Personally, I think the Army discounts its role in deterrence. It is not that someone is so apt to attack the US, but rather to attack some smaller country within thier sphere of influence that was counting on the US to help prevent such an occurence. We can logically expect Russia to begin flexing her muscles a bit to begin reestablishing her regional influence. Georgia was a bit of a test of that. Not unlike what Germany did in the late 30s.

An American Army that has been overly postured for irregular activiites and that is tapped out trying to force US designed solutions where local solutions are just as acceptable to our interests, is not much of a deterrent. The Army 2010 Posture Statement places "Deter and defeat hybrid threats and hostile state actors" 4th in priority. I would argue that this is the top priority mission for the Army.

One through three?
1. prevail in protracted counter-insurgency (COIN) operations.

2. engage to help other nations build capacity;and

3. provide support to civil authorities at home and abroad.

I would allow that that list is upside down. But as I read through the posture statement…

the entire document seemed to be upside down in terms of its priorities. I have stated that we live in an age of strategic uncertainty, and that affects the Army most of all. For the Navy and Air Force life if pretty stable, so too for the Marines in large part, adjusting tactics more than structure and posture. But for the Army? The army is always the one that has to chase whatever the threat or issue of the day is. This is why the Army is so flexible. It's also why our uniforms, tactics, and general posture are always just a little bit out of date.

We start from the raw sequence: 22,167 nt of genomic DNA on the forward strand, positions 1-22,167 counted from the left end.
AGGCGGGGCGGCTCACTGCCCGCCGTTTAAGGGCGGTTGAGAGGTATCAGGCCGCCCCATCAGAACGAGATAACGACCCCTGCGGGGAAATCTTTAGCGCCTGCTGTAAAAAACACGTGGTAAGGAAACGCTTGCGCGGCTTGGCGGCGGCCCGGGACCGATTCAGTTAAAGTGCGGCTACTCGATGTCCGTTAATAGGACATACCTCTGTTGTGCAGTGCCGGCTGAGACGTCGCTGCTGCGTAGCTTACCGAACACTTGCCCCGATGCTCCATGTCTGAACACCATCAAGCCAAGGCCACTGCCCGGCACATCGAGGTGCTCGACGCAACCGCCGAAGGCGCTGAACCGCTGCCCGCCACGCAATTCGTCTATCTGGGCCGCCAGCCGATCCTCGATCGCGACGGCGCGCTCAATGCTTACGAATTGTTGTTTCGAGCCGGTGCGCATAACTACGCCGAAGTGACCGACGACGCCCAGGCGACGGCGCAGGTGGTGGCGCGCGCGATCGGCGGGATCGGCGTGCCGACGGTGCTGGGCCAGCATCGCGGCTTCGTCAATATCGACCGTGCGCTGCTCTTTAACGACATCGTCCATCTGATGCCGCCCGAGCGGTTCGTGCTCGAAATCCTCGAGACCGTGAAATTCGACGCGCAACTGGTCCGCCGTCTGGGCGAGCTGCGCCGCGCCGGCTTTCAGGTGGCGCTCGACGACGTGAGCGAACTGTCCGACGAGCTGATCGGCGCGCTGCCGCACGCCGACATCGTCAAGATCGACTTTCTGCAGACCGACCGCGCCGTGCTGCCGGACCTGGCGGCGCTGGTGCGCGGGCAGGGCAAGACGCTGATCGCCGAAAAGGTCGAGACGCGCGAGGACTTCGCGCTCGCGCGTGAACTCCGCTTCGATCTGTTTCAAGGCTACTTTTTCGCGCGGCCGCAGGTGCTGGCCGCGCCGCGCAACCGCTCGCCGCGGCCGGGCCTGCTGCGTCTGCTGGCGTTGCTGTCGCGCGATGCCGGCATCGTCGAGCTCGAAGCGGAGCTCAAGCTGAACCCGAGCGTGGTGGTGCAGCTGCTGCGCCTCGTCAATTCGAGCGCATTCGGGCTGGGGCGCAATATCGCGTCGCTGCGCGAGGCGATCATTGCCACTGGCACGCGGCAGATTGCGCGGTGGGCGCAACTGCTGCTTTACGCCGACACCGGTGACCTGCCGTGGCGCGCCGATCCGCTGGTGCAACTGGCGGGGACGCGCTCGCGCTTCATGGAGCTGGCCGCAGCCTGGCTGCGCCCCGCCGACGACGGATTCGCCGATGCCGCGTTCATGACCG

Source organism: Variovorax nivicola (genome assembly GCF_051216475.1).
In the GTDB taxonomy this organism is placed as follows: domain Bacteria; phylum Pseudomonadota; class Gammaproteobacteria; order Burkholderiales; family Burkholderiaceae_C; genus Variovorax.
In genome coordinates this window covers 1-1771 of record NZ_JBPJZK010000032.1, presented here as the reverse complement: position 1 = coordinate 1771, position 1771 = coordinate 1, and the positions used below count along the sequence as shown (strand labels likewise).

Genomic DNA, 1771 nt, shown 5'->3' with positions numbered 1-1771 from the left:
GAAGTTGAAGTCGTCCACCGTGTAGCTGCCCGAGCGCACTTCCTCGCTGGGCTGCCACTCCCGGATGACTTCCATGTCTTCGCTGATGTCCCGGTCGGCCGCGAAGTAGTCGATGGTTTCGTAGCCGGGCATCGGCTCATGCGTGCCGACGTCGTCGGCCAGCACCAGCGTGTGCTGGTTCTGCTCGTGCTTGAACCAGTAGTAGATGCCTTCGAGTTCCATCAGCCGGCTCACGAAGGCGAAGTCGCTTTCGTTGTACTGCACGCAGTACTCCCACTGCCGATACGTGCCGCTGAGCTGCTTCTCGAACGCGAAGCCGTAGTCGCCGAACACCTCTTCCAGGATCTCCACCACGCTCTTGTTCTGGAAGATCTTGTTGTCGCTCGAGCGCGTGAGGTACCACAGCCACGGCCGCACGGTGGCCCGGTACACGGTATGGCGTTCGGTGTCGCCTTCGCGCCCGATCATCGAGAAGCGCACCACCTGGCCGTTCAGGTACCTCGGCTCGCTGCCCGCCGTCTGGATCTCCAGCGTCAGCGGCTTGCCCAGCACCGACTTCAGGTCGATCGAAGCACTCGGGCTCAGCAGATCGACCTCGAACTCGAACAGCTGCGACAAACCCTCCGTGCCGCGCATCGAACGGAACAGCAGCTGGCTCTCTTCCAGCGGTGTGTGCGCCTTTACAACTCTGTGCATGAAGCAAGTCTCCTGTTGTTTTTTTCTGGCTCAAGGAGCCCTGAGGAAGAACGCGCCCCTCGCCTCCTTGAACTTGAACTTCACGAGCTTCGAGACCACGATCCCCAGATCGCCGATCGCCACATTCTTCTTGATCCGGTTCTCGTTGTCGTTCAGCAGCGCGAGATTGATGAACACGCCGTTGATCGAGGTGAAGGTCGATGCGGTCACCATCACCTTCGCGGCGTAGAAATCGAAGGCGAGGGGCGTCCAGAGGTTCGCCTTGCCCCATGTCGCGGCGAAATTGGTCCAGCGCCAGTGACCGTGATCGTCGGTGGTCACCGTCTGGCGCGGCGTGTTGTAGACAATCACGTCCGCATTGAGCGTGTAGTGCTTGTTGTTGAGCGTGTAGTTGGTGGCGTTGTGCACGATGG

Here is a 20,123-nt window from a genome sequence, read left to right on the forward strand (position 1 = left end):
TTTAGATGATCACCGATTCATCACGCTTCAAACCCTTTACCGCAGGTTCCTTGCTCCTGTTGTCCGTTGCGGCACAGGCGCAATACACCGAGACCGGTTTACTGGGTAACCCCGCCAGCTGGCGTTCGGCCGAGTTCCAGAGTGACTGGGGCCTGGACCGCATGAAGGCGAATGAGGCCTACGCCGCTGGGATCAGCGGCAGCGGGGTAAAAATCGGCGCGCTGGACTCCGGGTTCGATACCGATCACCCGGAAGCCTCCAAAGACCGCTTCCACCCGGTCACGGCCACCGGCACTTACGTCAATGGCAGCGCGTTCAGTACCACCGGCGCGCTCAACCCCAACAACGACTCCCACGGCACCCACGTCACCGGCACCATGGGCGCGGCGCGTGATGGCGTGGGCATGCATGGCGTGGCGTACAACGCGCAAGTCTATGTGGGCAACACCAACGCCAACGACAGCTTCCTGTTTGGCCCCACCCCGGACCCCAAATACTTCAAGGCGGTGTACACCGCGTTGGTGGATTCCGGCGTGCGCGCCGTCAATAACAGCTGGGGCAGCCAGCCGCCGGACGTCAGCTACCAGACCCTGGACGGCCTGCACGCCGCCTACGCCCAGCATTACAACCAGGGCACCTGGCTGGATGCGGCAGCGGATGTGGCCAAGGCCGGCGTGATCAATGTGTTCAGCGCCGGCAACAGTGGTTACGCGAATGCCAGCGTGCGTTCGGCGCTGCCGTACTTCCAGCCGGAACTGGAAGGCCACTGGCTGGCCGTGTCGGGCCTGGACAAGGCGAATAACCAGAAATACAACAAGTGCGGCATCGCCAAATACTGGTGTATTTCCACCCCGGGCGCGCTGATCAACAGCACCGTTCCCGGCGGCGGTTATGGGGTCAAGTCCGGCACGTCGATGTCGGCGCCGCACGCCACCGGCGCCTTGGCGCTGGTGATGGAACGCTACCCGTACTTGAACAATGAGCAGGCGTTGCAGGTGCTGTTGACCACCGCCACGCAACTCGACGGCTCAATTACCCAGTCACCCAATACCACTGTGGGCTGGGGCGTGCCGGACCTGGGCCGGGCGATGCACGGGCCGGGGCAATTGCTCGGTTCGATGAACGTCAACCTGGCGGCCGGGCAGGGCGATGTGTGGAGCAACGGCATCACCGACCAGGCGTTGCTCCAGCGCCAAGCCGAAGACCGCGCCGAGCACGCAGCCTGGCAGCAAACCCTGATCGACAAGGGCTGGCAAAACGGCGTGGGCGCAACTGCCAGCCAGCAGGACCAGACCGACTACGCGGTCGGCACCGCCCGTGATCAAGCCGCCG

Current positions on COIN, capacity building and development all put far too much burden and the Army and are inflated and shaped by some misguided concepts of what our current threats are and how best to deal with them.

My recommendation? Ignore the fads to the degree possible and error toward deterrence and warfighting. Who knows? Maybe we'll bring back Armor, Artillery and Pinks and Greens...

We have a SECDEF who truly emphasizes with the challenges our true Soldiers must contend with in our overly bureaucratic Army, where all too often the weak get ahead by being timid yes boys, and the true warriors are labeled unprofessional because they refuse to abide by the rules that have no relevance in any Army (other than CYA), especially a wartime Army. Perhaps I shouldn't be, but I'm surprised that a SECDEF can actually see this from his perch. It speaks highly of the man in the position, because it clearly indicates he is listening to the men and women in the force. Furthermore, he disagreed, as do I, that we're competing with the Googles of the world for the best and brightest. Those who join the ranks of the Armed Forces for the right cause didn't toss a coin to see if they would go to Google or the Army, instead they made a commitment to serve, not pursue personal riches.